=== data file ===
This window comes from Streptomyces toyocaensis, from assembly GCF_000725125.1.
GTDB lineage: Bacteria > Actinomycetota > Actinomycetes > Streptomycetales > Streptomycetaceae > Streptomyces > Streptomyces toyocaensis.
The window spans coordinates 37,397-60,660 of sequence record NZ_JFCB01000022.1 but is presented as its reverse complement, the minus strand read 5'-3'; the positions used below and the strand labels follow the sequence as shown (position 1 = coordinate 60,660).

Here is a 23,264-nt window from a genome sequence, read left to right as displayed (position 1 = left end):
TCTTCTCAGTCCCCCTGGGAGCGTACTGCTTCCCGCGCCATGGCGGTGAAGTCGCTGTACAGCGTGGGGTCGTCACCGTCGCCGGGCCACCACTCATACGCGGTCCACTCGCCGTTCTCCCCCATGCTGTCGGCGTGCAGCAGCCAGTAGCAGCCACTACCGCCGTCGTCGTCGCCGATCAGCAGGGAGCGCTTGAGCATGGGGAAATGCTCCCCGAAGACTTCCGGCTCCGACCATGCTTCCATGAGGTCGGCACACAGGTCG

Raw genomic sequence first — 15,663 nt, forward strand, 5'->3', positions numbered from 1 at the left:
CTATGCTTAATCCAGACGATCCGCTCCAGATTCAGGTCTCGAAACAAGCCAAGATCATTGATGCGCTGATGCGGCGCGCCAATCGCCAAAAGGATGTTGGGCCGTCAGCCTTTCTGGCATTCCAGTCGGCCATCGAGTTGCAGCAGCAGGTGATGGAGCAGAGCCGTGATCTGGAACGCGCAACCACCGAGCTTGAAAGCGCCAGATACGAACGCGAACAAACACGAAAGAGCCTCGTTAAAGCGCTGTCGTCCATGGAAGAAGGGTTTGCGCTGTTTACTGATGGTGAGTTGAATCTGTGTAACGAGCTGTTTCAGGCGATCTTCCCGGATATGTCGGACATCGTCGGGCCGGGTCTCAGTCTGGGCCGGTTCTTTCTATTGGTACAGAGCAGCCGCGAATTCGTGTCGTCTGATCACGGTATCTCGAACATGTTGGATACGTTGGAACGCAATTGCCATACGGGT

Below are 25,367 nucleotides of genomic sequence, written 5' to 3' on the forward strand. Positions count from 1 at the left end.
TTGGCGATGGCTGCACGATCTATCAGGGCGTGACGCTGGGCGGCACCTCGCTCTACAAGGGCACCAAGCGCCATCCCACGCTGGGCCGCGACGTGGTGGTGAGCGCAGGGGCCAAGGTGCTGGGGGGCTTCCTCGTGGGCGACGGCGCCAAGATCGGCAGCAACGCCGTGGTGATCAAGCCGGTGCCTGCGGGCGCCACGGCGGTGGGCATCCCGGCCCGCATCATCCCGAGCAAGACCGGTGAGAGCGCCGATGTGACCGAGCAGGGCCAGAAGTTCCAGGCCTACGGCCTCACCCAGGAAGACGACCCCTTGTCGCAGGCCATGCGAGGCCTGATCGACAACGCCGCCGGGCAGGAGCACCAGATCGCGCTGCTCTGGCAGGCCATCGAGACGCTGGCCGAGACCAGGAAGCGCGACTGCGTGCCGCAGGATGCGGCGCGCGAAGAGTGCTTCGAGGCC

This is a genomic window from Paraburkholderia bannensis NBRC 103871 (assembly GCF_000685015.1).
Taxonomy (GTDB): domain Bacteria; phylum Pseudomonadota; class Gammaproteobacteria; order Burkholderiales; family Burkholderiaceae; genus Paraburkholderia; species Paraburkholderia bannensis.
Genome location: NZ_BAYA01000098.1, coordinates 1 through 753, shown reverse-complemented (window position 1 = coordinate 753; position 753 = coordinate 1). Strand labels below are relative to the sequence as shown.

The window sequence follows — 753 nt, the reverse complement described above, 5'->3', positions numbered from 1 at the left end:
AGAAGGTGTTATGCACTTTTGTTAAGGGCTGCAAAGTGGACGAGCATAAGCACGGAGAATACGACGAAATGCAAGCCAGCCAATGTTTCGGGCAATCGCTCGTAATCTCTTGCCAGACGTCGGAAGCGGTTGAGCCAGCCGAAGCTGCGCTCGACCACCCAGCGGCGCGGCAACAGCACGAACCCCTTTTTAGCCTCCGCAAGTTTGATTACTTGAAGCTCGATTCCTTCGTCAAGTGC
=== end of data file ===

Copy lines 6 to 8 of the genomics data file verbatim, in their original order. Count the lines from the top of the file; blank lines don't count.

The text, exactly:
Raw genomic sequence first — 15,663 nt, forward strand, 5'->3', positions numbered from 1 at the left:
CTATGCTTAATCCAGACGATCCGCTCCAGATTCAGGTCTCGAAACAAGCCAAGATCATTGATGCGCTGATGCGGCGCGCCAATCGCCAAAAGGATGTTGGGCCGTCAGCCTTTCTGGCATTCCAGTCGGCCATCGAGTTGCAGCAGCAGGTGATGGAGCAGAGCCGTGATCTGGAACGCGCAACCACCGAGCTTGAAAGCGCCAGATACGAACGCGAACAAACACGAAAGAGCCTCGTTAAAGCGCTGTCGTCCATGGAAGAAGGGTTTGCGCTGTTTACTGATGGTGAGTTGAATCTGTGTAACGAGCTGTTTCAGGCGATCTTCCCGGATATGTCGGACATCGTCGGGCCGGGTCTCAGTCTGGGCCGGTTCTTTCTATTGGTACAGAGCAGCCGCGAATTCGTGTCGTCTGATCACGGTATCTCGAACATGTTGGATACGTTGGAACGCAATTGCCATACGGGT

Below are 25,367 nucleotides of genomic sequence, written 5' to 3' on the forward strand. Positions count from 1 at the left end.